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Subject: Re: BitBoard challenge to Ernst A. Heinz and bitboard fans - no moderation

Author: Robert Hyatt

Date: 19:09:04 01/15/99

Go up one level in this thread

On January 15, 1999 at 21:26:17, Vincent Diepeveen wrote:

>On January 13, 1999 at 07:19:54, Ernst A. Heinz wrote:
>>On January 13, 1999 at 06:13:30, Vincent Diepeveen wrote:
>>> [...]
>>As usual you spread your own fallible impressions and interpretations
>>in a style that suggests they are proven facts. But indeed they are *not*.
>I have not seen a single function using bitboards making attacktables
>for every square indeed.
>In crafty there is only this: a function that gives
>soemthing for a single square.
>I thought a long time about it.

Vincent this is simply wrong, and your reasoning is badly flawed.  In early
versions of crafty I did _full_ attack bitmaps, so that at any point I had
the bitmaps for the squares attacked from a specific square, and bitmaps for
every square showing which squares were attacking _it_.  I kept these
incrementally updated.

I later decided that the 'latter' bitboard wasn't being used much and I got
rid of it as it did have a cost.  But that cost was some 10% overall speed,
which I could instantly get back if I wanted to use such bitmaps.

your bad logic seems to be "if it isn't in Crafty now, it isn't practical
or it can't be done."  On the contrary, if it isn't done in crafty now, it
is because I don't need (or don't want) the information at present.  Nothing
says others don't / can't do it...

>>The "problems" (rumors?) you allude to in the post only show that you have
>>*not* understood what bitboards are capable of and how to handle them
>>effciently. You are of course free to criticize Bob's coding style and his
>>design decisions in "Crafty". However, only inexperienced and narrow-minded
>>people draw general conclusions from just a single example (i.e. the source
>Now comon comon, who is narrowminded here.
>I've investigated bitboards just as close as you did.
>Note that i don't have a 64 bits processor, and even if i did, then still
>i never might sell a 64 bits program, where never is defined as next
>few years.

I doubt you have 'investigated bitboards just as close as you did' (you talking
to Ernst here).  It took me a _long_ time to become competent with them.  It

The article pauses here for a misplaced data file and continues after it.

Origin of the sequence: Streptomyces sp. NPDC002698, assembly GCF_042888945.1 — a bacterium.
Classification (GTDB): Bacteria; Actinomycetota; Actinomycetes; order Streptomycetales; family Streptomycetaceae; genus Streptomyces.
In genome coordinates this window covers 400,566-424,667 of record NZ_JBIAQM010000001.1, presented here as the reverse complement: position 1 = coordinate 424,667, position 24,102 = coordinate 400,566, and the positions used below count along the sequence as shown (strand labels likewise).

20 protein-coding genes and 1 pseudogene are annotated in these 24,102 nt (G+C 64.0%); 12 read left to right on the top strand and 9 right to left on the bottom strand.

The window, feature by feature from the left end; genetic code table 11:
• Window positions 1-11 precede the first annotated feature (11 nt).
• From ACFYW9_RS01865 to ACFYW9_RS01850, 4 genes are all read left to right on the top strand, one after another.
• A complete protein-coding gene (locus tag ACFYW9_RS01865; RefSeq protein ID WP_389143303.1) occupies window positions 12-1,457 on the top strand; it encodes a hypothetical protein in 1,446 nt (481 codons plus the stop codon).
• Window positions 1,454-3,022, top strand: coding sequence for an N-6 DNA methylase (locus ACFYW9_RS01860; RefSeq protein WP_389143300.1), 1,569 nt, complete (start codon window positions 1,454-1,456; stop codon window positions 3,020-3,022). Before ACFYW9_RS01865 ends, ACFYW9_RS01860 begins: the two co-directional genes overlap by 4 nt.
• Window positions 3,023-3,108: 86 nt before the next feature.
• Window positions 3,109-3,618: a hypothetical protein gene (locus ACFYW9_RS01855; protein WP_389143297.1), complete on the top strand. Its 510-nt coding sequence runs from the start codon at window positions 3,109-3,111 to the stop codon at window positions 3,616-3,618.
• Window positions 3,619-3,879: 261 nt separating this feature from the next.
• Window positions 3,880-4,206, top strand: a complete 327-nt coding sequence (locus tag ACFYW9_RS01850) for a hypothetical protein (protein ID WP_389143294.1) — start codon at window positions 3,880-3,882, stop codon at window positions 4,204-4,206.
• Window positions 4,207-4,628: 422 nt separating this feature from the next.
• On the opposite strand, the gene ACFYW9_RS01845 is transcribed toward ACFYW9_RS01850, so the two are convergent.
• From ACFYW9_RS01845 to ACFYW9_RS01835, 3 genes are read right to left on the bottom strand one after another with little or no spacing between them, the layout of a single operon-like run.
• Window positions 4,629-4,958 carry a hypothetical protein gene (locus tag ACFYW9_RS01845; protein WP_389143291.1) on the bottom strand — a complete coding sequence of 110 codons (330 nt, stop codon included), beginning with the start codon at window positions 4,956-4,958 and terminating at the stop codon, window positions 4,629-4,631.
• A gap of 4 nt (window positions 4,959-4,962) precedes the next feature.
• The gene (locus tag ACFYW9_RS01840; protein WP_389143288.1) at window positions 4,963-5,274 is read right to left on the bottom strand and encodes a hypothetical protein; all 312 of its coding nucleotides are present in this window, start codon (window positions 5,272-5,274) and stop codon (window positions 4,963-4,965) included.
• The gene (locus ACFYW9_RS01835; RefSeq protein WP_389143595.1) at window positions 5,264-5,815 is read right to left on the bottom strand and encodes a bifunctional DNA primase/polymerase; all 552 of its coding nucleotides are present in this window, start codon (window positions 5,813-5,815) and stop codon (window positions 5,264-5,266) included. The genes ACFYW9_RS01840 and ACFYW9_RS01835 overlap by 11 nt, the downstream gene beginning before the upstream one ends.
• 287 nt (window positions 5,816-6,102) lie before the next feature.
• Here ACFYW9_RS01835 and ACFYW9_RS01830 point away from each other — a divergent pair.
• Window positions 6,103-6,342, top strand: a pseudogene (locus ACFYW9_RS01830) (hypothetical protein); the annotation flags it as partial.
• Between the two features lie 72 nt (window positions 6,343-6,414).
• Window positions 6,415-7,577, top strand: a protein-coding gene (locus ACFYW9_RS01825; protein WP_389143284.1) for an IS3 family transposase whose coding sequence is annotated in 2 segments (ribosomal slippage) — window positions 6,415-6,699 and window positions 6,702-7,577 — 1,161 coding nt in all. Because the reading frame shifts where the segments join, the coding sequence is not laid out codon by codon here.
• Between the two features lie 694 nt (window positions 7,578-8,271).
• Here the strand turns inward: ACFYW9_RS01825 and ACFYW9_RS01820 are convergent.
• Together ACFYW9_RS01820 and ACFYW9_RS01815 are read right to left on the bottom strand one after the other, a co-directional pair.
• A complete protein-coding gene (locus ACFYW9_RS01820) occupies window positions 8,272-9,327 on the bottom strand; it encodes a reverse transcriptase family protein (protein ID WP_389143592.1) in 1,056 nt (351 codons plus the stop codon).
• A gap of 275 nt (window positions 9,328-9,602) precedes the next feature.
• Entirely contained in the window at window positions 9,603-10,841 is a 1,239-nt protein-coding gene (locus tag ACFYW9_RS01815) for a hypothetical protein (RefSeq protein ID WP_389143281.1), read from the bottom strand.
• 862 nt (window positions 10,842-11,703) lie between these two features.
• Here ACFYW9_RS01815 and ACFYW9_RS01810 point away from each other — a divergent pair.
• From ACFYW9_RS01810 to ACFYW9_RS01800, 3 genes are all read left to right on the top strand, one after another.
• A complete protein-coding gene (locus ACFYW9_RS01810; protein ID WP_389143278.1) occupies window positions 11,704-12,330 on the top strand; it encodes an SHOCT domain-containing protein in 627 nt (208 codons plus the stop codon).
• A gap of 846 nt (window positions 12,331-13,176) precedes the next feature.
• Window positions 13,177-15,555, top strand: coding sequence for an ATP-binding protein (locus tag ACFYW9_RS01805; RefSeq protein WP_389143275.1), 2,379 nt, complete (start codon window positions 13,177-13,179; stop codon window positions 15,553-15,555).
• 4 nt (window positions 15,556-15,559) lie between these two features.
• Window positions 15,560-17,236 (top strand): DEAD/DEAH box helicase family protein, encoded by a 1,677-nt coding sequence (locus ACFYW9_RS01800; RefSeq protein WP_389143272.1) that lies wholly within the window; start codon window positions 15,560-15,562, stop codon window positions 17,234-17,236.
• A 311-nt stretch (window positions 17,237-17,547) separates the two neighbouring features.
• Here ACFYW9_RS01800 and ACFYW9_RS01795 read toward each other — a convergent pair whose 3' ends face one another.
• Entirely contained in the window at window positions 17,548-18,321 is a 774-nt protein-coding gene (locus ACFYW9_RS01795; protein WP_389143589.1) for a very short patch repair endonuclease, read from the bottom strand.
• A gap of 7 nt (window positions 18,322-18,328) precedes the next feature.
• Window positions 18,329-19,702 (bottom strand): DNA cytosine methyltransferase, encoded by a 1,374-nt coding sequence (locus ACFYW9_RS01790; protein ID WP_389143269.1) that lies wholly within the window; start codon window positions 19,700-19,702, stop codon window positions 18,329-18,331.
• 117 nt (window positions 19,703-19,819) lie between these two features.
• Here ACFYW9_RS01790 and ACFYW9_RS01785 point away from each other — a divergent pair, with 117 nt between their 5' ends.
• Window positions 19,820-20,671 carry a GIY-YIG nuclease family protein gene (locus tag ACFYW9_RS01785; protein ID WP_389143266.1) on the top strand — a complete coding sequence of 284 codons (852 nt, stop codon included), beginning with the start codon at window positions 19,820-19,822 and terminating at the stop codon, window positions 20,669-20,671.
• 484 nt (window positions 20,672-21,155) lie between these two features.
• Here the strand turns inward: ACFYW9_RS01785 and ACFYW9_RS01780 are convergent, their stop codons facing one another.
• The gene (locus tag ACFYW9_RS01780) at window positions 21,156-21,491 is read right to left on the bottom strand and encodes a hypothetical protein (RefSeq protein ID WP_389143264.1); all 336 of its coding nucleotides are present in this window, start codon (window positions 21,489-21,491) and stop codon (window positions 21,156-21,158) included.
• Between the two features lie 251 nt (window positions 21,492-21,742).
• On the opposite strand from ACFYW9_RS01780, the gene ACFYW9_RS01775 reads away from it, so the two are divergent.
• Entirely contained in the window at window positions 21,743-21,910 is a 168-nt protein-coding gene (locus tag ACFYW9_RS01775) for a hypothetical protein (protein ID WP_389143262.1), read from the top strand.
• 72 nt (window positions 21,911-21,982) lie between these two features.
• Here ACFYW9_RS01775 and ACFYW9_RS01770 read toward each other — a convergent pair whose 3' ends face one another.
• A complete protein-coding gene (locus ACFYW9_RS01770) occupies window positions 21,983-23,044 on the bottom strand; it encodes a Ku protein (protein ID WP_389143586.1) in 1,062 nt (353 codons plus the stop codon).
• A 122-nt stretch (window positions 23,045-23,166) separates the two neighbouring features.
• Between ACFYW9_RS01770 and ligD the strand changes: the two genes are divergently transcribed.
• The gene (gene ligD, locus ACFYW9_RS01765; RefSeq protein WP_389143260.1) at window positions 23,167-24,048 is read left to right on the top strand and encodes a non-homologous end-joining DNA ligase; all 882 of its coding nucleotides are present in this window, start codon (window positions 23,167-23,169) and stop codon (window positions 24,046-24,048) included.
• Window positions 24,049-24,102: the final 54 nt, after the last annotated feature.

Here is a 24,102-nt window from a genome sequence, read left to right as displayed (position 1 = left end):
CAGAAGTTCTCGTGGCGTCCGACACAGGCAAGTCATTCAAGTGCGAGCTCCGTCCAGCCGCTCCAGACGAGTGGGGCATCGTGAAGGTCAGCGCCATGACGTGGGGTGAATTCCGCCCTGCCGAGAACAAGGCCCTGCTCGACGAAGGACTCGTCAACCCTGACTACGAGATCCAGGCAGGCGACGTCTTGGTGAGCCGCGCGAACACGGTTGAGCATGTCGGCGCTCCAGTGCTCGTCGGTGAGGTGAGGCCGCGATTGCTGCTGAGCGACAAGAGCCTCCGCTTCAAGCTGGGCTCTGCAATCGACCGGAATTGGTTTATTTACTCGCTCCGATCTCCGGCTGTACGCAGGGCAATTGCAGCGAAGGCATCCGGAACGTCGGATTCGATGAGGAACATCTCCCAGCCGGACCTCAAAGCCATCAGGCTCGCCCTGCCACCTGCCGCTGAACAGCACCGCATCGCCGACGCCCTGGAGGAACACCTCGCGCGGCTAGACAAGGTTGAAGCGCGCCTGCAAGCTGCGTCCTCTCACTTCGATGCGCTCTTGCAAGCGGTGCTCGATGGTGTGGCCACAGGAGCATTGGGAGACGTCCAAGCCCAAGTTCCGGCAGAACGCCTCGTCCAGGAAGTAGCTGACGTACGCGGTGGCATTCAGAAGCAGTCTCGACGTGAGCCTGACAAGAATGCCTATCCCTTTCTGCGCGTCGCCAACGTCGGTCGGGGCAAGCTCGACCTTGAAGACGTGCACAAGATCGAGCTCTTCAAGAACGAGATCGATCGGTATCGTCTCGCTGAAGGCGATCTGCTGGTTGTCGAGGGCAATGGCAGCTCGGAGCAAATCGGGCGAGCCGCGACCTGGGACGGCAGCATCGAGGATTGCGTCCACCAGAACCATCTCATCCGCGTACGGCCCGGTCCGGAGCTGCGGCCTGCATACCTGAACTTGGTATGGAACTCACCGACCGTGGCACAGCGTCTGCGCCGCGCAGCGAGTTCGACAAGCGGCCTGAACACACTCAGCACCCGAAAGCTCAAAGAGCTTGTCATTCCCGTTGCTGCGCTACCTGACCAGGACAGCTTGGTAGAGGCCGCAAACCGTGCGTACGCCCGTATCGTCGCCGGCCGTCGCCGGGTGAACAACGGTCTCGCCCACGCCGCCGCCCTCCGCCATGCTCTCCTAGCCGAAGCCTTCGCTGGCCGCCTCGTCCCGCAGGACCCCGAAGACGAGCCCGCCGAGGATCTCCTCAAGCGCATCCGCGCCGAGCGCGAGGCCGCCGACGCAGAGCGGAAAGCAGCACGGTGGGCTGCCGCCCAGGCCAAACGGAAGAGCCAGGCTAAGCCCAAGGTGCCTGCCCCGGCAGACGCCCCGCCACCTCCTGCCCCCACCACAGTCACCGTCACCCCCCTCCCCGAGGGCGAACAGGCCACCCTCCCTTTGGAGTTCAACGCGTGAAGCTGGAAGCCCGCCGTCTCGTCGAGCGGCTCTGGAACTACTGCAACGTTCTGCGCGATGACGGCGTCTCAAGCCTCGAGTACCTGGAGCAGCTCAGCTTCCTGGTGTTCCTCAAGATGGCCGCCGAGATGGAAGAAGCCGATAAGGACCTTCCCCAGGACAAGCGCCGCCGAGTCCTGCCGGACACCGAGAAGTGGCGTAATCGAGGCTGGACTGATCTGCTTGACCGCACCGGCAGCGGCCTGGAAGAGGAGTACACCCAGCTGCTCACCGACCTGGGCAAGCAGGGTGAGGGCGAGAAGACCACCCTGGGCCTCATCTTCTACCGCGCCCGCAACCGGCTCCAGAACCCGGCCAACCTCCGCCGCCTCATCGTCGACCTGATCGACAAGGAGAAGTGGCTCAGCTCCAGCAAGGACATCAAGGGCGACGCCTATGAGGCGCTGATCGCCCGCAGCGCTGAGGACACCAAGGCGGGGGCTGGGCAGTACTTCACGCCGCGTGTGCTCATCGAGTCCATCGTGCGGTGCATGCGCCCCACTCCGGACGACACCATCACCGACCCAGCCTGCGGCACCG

did _not" come by just taking a casual look.  I had to start writing code and
spend a year figuring out how to do everything I wanted to do efficiently.  An
example:  I teach a programming language course and cover some esoteric things
like APL, prolog, etc.  And when I assign a program in (say) APL to students,
I get "C" programs back.  Syntactically APL.  But algorithmically C.  That is
what happens with bitboards for a good while, _until_ the writer becomes used to
'thinking bitboards'. (or thinking parallel search or whatever).  These topics
are _not_ something you spend a day or two thinking about and then say "been
there, done that, it's no good..."

>>code of "Crafty"). There are many ways to do things differently with bitboards
>>and rotated bitboards than in "Crafty". Overall, your post mainly elaborates
>>on some of Bob's design decisions which you deem non-optimal.
>>The only real disadvantage of bitboards at the moment is the obvious penalty
>>of 64-bit integers on 32-bit CPUs which comes hand in hand with unfortunately
>>limited compilers and programming environments.
>I'm waiting for your implementation of attacktables using bitboards.
>I'll even be friendly to you allowing it to do at a 64 bits machine,
>which next 5 years is probably out of wallet of 99% of the people,
>but then please don't use macros, but write it all out. Macros confuse people,
>giving them the idea that it is simple using bitboards, where actually
>every macro is a kind of hacked thing in bitboards imho. Please post again